Kaila approached the High Court on the basis of violation of Article 21 of the Indian Constitution, specifically his right to work in a safe environment as part of his right to life. What ensued was a long and excruciating fight between Kaila, the Ministry Of Defense (MoD) and HAL.

Unfortunately the MoD pointed fingers at Wing Commander Kaila, “For his implicit understanding of the risk involved in such a job, which is the risk of an accident, a risk that was voluntarily taken up by the pilot”. The argument from HAL was as follows, “There was no intimation by the Indian Air Force that there were any noticeable cracks in the afterburner manifold that could be attributed to the poor workmanship of HAL”

Finally in an unprecedented judgement, justice prevailed for Wing Commander Kaila who was awarded a compensation of Rs 55 Lakhs (Rs 50 Lakhs by HAL and Rs 5 Lakhs by Government of India). Justice S Ravindra Bhat and Justice Deepa Sharma of the Delhi High Court, not only directed HAL and GOI to provide the much required compensation to Kaila, but also upheld an officer’s honour and dignity as much as part of his right to life.

Although this judgement of the Delhi High Court has been stayed by the Supreme Court of India, there are many positives that we can take away from this verdict.

  1. Sai Deepak, an engineer-turned-lawyer was part of the team which represented the pilot before the High Court. According to Sai:-
  2. The decision is unprecedented and is landmark for recognising the right of members of the Armed Forces to receive safe equipment to discharge their duties. The awarding of a compensation by the High Court is a step in the right direction since it creates a deterrent to future negligence.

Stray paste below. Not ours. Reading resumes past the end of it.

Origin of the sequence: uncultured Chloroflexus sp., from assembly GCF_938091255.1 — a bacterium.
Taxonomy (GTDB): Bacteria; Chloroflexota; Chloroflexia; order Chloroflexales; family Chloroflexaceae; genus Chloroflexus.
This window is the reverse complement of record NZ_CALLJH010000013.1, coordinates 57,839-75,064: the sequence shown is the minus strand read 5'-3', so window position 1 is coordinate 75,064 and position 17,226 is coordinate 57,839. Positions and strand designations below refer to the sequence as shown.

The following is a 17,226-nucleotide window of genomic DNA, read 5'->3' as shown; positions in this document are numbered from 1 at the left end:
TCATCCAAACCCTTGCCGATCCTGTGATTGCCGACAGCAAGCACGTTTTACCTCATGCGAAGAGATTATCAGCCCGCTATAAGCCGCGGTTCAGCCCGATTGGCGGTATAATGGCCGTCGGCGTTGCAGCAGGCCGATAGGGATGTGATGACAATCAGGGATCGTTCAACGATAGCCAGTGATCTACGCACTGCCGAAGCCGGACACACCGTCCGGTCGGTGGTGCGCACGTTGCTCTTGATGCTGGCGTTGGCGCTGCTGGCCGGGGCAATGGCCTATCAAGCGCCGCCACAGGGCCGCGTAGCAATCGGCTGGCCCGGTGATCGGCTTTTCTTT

3. The bold decision of Wing Commander Sanjeet Singh Kaila to initiate a principled legal action to hold to account those who expose the lives of soldiers to greater risk than they signed up for, is unprecedented in itself.
  4. The decision should hopefully bring about a larger shift in the manner in which we hold defence manufacturers to account and respect the lives of our soldiers.

Sai Deepak credited the High Court for taking a clear position on the issue.

In conclusion, we can say that although the Modi Government has ensured that corruption at Ministerial levels have been eliminated, there are still many a miles to go in eradicating flaws in the system. More than building War Memorials, which too is important, the Government should ensure that the lives or deaths of our soldiers are not taken for granted.

Our Armed forces, be it the Navy, Army or Air-Force are living a life which threatens their very existence, dignity to life and safe work environment. We must ensure that the Government willingly comes forward to restore their honor unlike the case of Wing Commander Sanjeet Singh Kaila, who still is fighting a hard battle.